AFC Wimbledon were formed in 2002 and entered into the Premier Division of the Combined Counties League (9th division). Within a historic story, Wimbledon achieved six promotions in 13 seasons, and – at the time of writing – now comfortably sit in League One making them the only team formed in the 21st Century to make it into the Football League.

Meanwhile, the original Wimbledon team were renamed MK Dons with the two becoming bitter rivals, creating a high-pressure environment on the rare occasions they face each other.

FC United of Manchester

Despite limited footballing success, FC United of Manchester are an extremely well-known example of an English fan-owned club. Formed in 2005, Manchester United fans came together in opposition of the Glazers’ takeover of the Red Devils, to create the club.

They entered Division Two of the North West Counties Football League and they currently take part in the Northern Premier League Premier Division at the time of writing. FC United are considered the largest fan-owned club in the UK, having the highest number of members, who each have a say in how the club is run, and one of the highest home attendances in non-league football.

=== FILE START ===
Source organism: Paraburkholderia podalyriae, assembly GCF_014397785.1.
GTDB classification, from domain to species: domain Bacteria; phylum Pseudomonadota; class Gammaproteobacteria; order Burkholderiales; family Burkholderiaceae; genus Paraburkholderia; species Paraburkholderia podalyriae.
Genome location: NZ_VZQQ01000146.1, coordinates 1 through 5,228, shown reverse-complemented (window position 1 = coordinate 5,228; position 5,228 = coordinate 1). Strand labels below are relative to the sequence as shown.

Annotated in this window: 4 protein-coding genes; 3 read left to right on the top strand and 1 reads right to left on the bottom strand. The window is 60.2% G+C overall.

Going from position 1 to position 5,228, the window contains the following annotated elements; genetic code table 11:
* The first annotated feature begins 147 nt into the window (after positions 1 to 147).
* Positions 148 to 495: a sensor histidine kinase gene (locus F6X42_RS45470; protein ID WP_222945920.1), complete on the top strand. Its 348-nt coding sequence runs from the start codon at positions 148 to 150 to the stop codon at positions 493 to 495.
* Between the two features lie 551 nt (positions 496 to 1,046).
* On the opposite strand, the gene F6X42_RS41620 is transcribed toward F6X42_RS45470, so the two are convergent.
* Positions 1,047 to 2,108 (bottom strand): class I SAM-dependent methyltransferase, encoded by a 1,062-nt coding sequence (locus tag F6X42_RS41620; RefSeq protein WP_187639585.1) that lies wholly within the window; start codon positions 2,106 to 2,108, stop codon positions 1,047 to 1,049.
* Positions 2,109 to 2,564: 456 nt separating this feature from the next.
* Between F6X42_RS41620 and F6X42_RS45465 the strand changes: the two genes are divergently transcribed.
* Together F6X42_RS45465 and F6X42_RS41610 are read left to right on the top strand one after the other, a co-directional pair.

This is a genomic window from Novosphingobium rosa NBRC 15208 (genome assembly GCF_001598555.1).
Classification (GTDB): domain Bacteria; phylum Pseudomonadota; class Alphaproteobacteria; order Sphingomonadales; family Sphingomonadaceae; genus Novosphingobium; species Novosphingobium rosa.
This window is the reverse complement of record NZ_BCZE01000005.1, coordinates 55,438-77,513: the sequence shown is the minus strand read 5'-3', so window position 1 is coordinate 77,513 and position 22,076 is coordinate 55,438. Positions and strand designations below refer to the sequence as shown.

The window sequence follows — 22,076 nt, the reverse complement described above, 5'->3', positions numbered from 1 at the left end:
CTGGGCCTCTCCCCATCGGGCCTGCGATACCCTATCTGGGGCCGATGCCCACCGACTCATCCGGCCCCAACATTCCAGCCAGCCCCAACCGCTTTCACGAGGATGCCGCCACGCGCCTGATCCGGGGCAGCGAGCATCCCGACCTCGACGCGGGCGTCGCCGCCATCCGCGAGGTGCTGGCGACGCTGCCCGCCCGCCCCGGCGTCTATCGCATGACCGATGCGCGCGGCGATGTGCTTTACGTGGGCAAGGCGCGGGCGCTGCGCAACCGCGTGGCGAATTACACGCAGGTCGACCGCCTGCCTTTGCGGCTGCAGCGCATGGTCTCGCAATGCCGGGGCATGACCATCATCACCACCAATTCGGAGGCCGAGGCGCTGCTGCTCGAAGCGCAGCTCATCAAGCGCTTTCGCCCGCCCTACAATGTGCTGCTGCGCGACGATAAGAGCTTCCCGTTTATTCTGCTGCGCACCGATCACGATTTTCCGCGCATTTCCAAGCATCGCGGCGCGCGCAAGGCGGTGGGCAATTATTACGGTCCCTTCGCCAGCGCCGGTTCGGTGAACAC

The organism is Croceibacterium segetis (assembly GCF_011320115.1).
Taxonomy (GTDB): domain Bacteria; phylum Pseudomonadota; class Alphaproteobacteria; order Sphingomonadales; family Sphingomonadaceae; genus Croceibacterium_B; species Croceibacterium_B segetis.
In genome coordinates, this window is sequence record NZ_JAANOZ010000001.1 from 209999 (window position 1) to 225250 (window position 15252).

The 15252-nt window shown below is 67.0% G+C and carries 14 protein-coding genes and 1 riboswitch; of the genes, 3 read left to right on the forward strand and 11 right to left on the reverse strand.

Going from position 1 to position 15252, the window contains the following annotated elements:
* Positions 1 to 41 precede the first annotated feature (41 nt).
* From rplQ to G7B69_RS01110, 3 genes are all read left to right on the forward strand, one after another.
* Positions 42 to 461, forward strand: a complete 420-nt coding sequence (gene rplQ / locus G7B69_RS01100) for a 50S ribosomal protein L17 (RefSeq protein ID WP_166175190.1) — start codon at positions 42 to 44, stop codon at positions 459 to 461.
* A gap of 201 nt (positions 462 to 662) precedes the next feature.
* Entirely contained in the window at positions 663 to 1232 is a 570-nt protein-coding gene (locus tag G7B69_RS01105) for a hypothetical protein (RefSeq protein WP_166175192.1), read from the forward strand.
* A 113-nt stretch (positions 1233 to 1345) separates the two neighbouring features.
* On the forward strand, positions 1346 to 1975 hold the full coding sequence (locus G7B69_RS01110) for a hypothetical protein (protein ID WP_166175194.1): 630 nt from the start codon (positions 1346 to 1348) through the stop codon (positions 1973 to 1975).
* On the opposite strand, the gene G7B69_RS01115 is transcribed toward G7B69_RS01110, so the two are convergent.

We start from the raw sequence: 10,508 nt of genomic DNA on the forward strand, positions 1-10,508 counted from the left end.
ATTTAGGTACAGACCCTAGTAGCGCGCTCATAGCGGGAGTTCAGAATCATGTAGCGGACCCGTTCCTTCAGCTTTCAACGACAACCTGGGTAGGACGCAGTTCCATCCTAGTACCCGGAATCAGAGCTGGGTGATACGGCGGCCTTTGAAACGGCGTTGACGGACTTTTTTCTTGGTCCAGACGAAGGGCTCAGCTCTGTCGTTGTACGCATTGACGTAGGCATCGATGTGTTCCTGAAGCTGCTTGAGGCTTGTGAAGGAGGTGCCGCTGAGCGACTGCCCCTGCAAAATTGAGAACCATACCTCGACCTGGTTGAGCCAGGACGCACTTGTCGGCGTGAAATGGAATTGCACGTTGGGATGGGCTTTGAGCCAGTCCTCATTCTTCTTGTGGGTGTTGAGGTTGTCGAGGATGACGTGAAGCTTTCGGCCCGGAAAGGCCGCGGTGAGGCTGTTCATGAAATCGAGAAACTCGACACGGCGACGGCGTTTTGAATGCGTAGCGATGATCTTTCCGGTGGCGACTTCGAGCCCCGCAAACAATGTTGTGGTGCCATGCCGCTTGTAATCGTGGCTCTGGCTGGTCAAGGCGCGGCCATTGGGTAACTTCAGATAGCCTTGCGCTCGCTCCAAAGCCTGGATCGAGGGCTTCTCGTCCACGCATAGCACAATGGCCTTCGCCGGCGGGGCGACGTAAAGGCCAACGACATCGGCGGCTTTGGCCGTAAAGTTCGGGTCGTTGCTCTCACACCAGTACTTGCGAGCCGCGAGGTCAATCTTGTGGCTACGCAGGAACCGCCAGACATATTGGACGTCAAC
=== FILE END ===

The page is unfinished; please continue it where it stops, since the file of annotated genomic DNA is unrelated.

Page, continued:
Minority Fan-Owned English Teams

Pie Chart and ShadowThere are several other English teams where fans have a minority stake in the club. This helps to ensure supporters are properly represented within the football club and that owners and board members are fully accountable to the fans. Part-owning clubs ensures that no one person or entity has too much power within the club, helping to create environments in which the best interests of the local community take centre stage and in which the clubs act in a fully transparent manner.